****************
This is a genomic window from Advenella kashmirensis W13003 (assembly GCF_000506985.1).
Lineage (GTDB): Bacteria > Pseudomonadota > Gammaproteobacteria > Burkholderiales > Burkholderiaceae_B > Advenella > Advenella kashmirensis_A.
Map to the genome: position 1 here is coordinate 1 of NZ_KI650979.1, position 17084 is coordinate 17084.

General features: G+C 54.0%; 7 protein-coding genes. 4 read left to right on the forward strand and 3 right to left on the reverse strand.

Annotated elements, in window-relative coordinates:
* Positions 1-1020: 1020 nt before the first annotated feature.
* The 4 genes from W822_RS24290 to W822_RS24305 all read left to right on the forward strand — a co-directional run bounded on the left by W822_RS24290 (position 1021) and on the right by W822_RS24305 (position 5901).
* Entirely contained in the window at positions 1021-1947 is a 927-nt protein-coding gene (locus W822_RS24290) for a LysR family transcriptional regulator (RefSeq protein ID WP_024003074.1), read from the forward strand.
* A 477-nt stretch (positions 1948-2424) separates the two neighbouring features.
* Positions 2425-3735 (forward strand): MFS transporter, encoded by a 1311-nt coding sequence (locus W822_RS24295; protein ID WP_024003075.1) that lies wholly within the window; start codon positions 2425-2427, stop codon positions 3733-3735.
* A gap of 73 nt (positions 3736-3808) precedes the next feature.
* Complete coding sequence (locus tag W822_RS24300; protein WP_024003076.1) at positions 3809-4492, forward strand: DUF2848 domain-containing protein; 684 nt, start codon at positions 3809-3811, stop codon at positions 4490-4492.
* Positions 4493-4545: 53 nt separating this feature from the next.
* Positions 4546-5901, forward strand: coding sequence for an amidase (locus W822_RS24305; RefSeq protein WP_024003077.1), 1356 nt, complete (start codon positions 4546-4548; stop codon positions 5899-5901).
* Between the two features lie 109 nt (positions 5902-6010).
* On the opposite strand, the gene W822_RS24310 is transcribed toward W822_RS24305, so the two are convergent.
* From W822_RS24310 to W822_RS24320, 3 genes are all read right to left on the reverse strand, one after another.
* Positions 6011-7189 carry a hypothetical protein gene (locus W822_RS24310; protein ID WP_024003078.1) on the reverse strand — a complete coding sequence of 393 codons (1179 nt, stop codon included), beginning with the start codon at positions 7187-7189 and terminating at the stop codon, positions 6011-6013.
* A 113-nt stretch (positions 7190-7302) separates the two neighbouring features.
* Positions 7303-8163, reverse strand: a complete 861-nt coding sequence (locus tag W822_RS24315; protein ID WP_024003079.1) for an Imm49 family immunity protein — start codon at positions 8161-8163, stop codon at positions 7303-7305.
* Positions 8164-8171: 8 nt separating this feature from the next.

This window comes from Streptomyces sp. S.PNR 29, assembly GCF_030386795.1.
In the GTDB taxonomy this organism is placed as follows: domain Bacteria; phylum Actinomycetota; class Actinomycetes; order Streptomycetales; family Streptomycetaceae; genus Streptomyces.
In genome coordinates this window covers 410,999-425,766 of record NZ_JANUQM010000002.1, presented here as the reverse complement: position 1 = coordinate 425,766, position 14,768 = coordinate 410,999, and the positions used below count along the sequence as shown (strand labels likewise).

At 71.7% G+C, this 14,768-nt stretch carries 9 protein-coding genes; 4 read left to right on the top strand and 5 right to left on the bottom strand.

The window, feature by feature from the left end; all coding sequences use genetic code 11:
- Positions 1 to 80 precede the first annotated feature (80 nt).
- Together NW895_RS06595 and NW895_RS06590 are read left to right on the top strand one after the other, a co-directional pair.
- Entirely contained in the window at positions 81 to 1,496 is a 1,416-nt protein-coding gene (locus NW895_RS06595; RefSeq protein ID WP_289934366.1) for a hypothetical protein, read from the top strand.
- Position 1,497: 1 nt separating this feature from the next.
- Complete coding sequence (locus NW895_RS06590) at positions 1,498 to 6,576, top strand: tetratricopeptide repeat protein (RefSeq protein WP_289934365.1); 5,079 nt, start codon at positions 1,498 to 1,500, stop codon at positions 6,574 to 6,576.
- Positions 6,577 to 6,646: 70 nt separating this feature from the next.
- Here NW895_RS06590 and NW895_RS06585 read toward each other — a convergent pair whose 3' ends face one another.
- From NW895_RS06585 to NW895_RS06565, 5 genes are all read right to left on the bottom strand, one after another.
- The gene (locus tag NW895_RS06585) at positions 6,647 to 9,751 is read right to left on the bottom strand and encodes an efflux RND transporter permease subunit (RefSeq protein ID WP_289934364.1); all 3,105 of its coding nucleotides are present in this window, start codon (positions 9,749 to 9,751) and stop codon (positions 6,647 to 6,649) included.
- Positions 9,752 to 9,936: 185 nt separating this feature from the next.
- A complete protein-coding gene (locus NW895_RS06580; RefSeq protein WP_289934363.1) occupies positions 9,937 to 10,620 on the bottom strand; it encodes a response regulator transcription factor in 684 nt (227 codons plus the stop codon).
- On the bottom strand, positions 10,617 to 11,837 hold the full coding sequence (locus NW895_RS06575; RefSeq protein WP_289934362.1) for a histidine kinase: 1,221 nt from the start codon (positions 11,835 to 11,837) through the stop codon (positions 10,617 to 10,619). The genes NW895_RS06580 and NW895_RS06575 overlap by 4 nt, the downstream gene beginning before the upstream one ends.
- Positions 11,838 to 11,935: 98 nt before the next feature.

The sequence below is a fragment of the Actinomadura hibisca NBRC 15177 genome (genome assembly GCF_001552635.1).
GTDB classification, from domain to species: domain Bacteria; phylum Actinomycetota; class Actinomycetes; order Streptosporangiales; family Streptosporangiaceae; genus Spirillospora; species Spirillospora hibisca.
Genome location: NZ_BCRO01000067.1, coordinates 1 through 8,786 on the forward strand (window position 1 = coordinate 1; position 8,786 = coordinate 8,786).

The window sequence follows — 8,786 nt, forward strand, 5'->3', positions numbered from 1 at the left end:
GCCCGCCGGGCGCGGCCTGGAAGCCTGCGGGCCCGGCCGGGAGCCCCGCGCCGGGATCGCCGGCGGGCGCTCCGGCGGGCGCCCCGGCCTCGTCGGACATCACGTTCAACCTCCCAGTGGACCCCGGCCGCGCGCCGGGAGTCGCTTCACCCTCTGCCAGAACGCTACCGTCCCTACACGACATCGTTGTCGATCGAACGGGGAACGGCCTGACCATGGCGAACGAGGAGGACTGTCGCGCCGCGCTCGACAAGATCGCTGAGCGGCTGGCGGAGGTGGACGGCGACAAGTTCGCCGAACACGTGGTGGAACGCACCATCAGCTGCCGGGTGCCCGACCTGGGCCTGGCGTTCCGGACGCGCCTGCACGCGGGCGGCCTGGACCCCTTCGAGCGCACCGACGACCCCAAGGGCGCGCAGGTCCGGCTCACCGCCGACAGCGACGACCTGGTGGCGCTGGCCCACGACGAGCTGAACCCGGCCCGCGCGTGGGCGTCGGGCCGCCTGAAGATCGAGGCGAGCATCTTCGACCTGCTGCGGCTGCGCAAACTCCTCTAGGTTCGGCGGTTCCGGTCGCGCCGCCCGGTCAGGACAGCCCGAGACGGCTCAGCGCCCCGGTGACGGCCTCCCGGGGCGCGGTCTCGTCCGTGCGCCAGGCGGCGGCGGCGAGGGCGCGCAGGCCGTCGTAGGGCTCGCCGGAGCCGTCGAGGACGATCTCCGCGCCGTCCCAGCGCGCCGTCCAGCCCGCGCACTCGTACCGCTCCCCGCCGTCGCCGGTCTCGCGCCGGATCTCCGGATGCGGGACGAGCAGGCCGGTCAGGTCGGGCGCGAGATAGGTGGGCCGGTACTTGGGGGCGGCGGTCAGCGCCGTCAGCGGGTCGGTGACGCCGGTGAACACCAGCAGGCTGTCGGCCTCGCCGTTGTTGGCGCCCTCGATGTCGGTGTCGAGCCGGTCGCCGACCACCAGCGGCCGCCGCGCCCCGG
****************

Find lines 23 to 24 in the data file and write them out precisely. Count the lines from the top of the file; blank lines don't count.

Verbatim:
In the GTDB taxonomy this organism is placed as follows: domain Bacteria; phylum Actinomycetota; class Actinomycetes; order Streptomycetales; family Streptomycetaceae; genus Streptomyces.
In genome coordinates this window covers 410,999-425,766 of record NZ_JANUQM010000002.1, presented here as the reverse complement: position 1 = coordinate 425,766, position 14,768 = coordinate 410,999, and the positions used below count along the sequence as shown (strand labels likewise).